New Book: Law of Superheroes

102512_1352_NewBookLawo1by Dennis Crouch

The book that we've all been waiting for is finally out: The Law of Superheroes.  I am serious here — at least that I have been waiting for this book ever since I discussed the project with co-author James Dailey a few years ago when he visited the Mizzou campus.  Daily and Ryan Davidson have turned their popular blog (lawandthemultiverse.com) into book published by Gotham Books, a division of Penguin. Daily is a patent attorney and the book answers many IP questions that may have vexed comic book readers:

  • Does Batman's use of Wayne Enterprises' advanced technologies to stop crimes (at night) negate patentability?
  • Does Spiderman infringe any genetic engineering patents?
  • In our universe, the Beatles broke up and John Lennon died. However, there are other (far better) universes where that did not happen. What copyright laws would apply when someone wants distribute copies of the Beatles' 40th Anniversary Album that was brought back from that alternate universe?

One of the book's thirteen chapters focuses on intellectual property. But the book as a whole covers a host of topics ranging from Constitutional law to immigration; from criminal procedure to the legal treatment of non-human intelligence.

Great work by Daily and Davidson! I am already looking for Volume II. Law students beware: the book offers a host of original hypothetical questions that would be readily used on final examinations.

Amazon's current price is $14.60.

18 thoughts on “New Book: Law of Superheroes

  1. Guest, what this illustrates is that there is a real screw loose in the Federal Circuit jurisprudence.  This should not be possible. There should be no excuse. None.

    The central problem we have here is that long ago when re-examinations first started the Federal Circuit seem to think that a statute which says that a patent is presumed valid applies only in court. That is not in the statute. And represents a fundamental problem with the Federal Circuit jurisprudence in this area.

  2. The problem with this case is that it’s clear that the same party who challenged the invalidity in court also requested the reexamination… but because it was an ex parte reexamination, you don’t have any second party to the reexam. If it had been an inter partes reexam, it would be more likely to have been precluded by the litigation in district court. It’s a major loophole in the preclusion system, but that’s what happened when they set it up this way. As Judge O’Malley pointed out, the burden of persuasion is higher in district court than in a reexamination as well (part of why it’s become an alternative vehicle for this type of action) which makes it questionable whether even an inter partes reexam would be precluded by litigation. Does that make sense? Not really. But it’s how the system is set up.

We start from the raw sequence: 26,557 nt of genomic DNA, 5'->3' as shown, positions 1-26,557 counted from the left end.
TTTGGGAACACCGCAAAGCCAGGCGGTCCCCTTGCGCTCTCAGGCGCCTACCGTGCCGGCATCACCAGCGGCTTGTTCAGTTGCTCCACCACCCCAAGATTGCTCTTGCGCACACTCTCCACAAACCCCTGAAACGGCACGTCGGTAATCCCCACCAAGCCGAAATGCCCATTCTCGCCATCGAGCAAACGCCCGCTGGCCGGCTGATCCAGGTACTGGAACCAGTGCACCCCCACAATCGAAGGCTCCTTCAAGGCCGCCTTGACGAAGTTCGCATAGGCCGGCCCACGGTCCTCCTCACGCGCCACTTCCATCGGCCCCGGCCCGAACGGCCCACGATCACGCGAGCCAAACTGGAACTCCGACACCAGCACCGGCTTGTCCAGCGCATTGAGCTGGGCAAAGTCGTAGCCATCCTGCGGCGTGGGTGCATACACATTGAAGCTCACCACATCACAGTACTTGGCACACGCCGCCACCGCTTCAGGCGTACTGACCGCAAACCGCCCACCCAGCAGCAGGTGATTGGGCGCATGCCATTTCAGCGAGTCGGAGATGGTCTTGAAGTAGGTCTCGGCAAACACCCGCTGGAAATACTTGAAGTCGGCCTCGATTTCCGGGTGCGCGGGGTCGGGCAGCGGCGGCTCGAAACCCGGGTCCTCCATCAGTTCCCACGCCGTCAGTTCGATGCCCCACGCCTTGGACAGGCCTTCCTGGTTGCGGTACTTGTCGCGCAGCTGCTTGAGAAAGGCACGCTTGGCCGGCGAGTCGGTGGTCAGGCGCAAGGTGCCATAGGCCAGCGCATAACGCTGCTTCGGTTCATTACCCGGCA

3. IANAE, I think the Supreme Court will not be overly impressed with these kinds of arguments, particularly since the jurisdiction of the PTO to even review an issued patent critically depends on there being a substantial

    NEW

    question of patentability. If, on particular evidence, the Federal Circuit has already decided the issue that the patent is not invalid, I would warrant that the issue is not new and has been decided. I do not agree that Congress intended that on the same evidence that the Federal Circuit has already reviewed (documentary evidence within the purview of the PTO) that any reasonable mind could agree that the Director could nevertheless have the jurisdiction to disagree and decide in his own opinion that the patent is invalid. This is extremism in the pursuit of perfect justice. But even the good Barry G. would not agree with Rader and crew on this one I would conjecture.

    This is more than a bit much. I can only hope that the Supreme Court has the opportunity to review this matter.

  4. Imagine Diehr, where the patentee won. Let us for the sake of argument imagine that an accused infringer raised 101 in a DJ action and it got to the Supreme Court because all the lower courts had decided that the patent was invalid under 101. Would the Supreme Court not follow its prior decision and reverse?

    If it was better argued and the Supreme Court could be convinced that they’d gotten it wrong, I don’t see why they should be bound by their previous decision. What if the Supreme Court reversed itself on rehearing? Just as bad?

    But that’s different. 101 is a pure question of law. 102 and 103 depend on facts. Different findings of fact can be reached even on the same evidence, particularly in proceedings of a different nature where there are different burdens and standards of proof. Different principles of claim construction might also tip the balance.